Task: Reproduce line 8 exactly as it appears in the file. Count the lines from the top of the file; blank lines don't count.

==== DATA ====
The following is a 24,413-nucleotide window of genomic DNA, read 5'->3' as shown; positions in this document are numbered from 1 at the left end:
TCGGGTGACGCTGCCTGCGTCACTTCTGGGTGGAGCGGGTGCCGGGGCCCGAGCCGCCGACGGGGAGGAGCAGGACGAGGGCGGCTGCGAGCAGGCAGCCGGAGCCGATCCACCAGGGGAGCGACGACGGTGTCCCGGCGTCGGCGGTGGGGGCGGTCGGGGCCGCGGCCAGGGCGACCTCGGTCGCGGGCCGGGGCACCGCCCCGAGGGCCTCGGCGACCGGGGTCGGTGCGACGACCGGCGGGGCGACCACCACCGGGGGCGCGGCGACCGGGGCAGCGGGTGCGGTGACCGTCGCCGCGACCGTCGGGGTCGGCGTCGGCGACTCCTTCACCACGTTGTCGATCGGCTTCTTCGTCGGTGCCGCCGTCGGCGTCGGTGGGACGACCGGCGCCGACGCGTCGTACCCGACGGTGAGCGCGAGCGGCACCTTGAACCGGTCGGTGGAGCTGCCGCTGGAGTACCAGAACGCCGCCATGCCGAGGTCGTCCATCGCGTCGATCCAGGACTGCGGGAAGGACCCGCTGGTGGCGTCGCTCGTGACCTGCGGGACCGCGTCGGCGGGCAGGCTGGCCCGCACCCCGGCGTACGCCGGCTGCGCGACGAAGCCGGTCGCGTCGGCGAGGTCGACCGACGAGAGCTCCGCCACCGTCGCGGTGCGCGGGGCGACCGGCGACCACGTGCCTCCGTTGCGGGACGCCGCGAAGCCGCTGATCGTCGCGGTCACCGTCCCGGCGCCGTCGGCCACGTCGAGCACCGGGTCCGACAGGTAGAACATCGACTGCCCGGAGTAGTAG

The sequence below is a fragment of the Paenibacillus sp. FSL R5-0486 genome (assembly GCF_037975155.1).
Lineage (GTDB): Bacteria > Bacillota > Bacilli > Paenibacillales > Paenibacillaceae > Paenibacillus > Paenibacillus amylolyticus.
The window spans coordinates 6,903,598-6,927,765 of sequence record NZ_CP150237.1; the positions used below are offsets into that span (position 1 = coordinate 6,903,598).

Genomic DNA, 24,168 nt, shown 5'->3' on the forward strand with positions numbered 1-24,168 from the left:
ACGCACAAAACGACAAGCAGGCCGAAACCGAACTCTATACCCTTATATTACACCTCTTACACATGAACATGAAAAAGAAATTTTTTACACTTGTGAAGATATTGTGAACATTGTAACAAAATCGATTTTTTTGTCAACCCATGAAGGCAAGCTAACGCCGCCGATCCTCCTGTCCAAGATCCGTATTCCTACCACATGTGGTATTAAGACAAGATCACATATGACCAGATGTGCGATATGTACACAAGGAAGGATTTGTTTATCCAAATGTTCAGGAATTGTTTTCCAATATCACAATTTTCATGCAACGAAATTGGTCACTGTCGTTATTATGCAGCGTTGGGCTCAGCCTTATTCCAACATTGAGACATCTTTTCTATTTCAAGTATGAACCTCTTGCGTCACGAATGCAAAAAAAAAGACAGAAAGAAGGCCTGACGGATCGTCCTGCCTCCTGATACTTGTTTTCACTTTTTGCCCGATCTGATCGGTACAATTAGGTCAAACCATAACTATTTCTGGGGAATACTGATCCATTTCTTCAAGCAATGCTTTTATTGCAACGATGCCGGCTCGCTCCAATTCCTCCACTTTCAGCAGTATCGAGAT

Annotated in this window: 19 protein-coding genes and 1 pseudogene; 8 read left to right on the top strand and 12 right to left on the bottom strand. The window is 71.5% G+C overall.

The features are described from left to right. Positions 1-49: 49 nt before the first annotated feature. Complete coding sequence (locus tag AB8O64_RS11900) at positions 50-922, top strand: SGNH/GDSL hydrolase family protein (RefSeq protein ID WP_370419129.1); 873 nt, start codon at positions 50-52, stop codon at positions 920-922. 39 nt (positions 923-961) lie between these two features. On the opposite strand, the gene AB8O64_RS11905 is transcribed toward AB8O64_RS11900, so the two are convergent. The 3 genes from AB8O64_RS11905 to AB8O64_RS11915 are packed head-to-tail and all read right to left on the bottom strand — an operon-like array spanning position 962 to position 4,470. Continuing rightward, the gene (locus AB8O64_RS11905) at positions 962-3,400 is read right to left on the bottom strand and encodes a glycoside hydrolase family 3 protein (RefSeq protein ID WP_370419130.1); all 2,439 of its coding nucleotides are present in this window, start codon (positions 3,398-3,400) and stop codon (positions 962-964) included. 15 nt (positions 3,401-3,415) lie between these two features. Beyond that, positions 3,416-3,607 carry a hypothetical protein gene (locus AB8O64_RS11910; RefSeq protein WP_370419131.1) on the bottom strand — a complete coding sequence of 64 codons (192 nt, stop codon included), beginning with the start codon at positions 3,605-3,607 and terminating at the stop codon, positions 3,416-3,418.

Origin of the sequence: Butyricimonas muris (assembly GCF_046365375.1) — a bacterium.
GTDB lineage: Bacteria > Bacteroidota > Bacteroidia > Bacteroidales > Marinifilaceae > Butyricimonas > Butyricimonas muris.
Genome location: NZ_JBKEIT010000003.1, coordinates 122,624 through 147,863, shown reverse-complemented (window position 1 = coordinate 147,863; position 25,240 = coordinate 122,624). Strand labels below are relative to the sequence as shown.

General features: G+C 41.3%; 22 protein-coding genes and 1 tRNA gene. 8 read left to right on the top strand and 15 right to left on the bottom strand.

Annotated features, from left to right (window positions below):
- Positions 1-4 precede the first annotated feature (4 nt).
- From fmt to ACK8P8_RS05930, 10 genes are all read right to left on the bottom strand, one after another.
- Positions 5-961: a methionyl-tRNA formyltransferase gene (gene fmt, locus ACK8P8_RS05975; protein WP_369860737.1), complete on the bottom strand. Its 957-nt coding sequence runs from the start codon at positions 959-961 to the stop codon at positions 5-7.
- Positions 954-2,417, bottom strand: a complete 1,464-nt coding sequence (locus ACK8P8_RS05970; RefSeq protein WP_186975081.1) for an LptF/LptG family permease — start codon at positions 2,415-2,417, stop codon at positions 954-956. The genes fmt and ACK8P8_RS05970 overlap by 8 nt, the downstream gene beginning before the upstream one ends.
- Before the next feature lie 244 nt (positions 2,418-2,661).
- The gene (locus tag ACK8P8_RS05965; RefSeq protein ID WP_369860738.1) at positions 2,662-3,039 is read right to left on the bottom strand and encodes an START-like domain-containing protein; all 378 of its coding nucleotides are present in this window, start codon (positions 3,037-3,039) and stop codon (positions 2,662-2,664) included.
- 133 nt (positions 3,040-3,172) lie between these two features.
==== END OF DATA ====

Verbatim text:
Annotated in this window: 19 protein-coding genes and 1 pseudogene; 8 read left to right on the top strand and 12 right to left on the bottom strand. The window is 71.5% G+C overall.